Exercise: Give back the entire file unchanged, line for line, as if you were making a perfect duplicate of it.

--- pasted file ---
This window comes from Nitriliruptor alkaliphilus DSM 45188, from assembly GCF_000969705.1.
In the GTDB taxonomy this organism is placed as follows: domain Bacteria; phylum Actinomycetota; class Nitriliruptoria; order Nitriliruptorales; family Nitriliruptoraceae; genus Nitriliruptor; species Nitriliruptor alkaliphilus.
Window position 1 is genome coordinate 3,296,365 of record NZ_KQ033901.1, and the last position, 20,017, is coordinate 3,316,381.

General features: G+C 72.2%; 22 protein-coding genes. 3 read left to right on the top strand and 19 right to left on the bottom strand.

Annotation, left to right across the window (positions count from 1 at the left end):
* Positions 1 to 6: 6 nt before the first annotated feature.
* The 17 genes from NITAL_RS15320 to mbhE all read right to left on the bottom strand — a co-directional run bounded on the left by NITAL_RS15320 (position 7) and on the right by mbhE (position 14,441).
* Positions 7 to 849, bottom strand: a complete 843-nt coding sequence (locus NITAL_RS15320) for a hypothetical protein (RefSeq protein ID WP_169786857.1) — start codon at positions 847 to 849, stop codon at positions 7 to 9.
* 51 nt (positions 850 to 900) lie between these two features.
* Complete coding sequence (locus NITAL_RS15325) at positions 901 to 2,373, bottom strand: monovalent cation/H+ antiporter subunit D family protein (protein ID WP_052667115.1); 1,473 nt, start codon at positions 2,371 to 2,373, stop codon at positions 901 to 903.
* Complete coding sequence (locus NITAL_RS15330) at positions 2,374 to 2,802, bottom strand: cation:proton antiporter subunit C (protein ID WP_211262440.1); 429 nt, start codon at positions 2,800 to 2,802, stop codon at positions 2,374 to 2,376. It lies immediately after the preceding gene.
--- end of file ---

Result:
This window comes from Nitriliruptor alkaliphilus DSM 45188, from assembly GCF_000969705.1.
In the GTDB taxonomy this organism is placed as follows: domain Bacteria; phylum Actinomycetota; class Nitriliruptoria; order Nitriliruptorales; family Nitriliruptoraceae; genus Nitriliruptor; species Nitriliruptor alkaliphilus.
Window position 1 is genome coordinate 3,296,365 of record NZ_KQ033901.1, and the last position, 20,017, is coordinate 3,316,381.

General features: G+C 72.2%; 22 protein-coding genes. 3 read left to right on the top strand and 19 right to left on the bottom strand.

Annotation, left to right across the window (positions count from 1 at the left end):
* Positions 1 to 6: 6 nt before the first annotated feature.
* The 17 genes from NITAL_RS15320 to mbhE all read right to left on the bottom strand — a co-directional run bounded on the left by NITAL_RS15320 (position 7) and on the right by mbhE (position 14,441).
* Positions 7 to 849, bottom strand: a complete 843-nt coding sequence (locus NITAL_RS15320) for a hypothetical protein (RefSeq protein ID WP_169786857.1) — start codon at positions 847 to 849, stop codon at positions 7 to 9.
* 51 nt (positions 850 to 900) lie between these two features.
* Complete coding sequence (locus NITAL_RS15325) at positions 901 to 2,373, bottom strand: monovalent cation/H+ antiporter subunit D family protein (protein ID WP_052667115.1); 1,473 nt, start codon at positions 2,371 to 2,373, stop codon at positions 901 to 903.
* Complete coding sequence (locus NITAL_RS15330) at positions 2,374 to 2,802, bottom strand: cation:proton antiporter subunit C (protein ID WP_211262440.1); 429 nt, start codon at positions 2,800 to 2,802, stop codon at positions 2,374 to 2,376. It lies immediately after the preceding gene.